Project uses microphones to detect underwater gas leaks

Scientists at Southampton University are employing hydrophones to monitor leaks from underwater gas pipelines.

Those working on the project claim that changes in acoustic signals could be used in the future to detect leaks from underwater pipelines and natural methane gas leaks from the seabed.

The technique relies on a network of hydrophones that are able to detect bubbles in the ocean.

Prof Tim Leighton, lead researcher at Southampton University, said: ‘If you listen to the sounds of bubbles being generated, and specifically the amplitude and frequency, you can determine the number and size of the bubbles being generated.’

Leighton said: ‘We’re interested in… important scenarios where gas escapes from the seabed and is injected into the water column.

‘The first is the rupture of gas pipelines set up by the petrochemical industry. Oil companies are continually monitoring the pressure at various points in the pipe to try and work out if any gas is going missing.

‘Petrochemical companies would like to be able to detect any leaks, and triangulate their location at a much earlier stage because little leaks can rapidly grow into big leaks.’

The hydrophones, which Leighton said can be bought for £10,000, are distributed across the seabed. Once in position, they can listen passively over several square kilometres and send an alarm if a gas leak is detected.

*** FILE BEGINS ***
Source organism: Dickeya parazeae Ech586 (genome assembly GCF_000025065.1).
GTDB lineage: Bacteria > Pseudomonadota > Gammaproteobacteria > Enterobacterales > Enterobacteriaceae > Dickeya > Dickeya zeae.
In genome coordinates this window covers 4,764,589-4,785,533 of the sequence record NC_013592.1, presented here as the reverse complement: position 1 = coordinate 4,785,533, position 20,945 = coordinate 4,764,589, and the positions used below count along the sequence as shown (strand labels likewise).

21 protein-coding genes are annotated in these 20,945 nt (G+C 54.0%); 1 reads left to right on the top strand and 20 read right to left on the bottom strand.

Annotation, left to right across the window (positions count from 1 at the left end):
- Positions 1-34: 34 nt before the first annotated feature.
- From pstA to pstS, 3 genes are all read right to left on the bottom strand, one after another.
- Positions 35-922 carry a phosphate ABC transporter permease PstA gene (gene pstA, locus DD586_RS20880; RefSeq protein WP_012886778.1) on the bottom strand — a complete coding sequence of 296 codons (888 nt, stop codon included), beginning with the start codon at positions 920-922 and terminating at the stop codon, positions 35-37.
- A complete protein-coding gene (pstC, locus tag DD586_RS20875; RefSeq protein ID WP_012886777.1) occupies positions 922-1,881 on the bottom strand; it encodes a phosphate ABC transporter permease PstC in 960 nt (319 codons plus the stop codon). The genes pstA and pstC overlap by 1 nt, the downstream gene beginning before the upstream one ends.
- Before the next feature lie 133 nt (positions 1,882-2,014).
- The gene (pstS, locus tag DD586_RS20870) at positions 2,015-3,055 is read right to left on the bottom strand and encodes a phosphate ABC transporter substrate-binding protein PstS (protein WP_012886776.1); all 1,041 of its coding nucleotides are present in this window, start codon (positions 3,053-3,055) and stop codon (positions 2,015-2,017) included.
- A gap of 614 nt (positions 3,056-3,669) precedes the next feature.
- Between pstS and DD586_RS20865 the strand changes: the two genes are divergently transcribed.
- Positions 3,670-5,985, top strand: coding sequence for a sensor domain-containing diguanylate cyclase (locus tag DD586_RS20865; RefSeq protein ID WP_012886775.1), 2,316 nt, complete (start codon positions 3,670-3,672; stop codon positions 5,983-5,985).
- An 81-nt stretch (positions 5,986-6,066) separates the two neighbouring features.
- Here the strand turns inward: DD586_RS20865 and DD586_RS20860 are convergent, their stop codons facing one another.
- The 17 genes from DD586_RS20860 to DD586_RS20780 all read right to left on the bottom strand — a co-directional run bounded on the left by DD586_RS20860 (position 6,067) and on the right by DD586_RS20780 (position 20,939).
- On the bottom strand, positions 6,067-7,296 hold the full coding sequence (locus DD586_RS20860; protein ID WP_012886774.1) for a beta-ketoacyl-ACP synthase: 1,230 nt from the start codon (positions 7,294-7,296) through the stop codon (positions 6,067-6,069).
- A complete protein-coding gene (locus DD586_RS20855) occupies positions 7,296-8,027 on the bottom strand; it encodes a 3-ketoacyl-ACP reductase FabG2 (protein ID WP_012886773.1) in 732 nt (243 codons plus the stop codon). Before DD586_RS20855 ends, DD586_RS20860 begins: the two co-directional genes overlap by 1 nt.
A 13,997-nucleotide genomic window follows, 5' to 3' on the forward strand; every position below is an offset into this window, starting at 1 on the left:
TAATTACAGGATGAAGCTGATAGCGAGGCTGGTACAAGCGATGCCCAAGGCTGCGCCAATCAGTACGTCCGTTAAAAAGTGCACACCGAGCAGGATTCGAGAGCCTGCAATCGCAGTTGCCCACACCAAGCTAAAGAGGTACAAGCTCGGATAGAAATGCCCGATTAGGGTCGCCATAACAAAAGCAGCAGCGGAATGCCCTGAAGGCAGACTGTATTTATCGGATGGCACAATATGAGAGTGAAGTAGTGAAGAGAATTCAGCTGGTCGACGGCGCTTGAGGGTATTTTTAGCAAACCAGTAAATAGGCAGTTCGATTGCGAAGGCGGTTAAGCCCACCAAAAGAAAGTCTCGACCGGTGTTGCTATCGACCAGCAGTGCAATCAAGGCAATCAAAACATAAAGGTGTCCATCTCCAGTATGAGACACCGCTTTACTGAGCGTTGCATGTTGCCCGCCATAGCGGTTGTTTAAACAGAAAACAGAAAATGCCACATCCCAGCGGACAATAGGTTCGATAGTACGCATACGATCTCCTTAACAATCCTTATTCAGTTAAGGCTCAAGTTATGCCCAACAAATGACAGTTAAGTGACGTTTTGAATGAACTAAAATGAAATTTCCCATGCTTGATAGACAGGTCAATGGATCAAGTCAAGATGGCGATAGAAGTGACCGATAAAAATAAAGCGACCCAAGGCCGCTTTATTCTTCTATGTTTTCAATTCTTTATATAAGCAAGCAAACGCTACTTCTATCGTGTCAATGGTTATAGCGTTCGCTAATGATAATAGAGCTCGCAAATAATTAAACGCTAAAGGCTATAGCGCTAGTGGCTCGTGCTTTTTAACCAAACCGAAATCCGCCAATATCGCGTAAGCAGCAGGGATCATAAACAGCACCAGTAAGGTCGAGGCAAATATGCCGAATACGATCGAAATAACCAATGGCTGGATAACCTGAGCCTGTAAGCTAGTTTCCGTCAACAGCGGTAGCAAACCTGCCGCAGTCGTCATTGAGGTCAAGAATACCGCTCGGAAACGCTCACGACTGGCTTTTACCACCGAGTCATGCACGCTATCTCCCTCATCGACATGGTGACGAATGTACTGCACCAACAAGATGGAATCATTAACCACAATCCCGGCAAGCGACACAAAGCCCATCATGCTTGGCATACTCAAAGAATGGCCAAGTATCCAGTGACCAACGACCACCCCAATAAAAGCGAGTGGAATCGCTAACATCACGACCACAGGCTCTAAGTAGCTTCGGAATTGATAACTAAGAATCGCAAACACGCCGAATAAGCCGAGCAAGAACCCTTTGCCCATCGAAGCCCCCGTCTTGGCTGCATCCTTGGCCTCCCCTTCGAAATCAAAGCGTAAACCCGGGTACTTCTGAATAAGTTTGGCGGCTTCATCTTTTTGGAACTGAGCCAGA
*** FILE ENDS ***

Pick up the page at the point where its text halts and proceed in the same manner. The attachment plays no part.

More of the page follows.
It is hoped the technology will enable teams to remotely monitor, and possibly limit, the release of gases from the seabed into the atmosphere.

In addition to monitoring ruptured gas pipelines, the hydrophones could also be used to detect leaks from disused oil wells being used to store carbon dioxide, as well as naturally occurring methane gas leaks.

‘The UK seabed capacity for carbon storage is estimated to equate to 100 years of the current power sector output and this is probably why the government has invested £1bn into developing the technology,’ said Leighton.

Naturally occurring methane gas leaks are potentially devastating as every molecule of methane contributes 20 times more to the greenhouse effect than a carbon-dioxide molecule.

Leighton added: ‘If we could find the methane and collect it then it’s a good source of fuel. A hydrophone could tell you if a natural gas leak increases in intensity and you could then potentially tap it off.’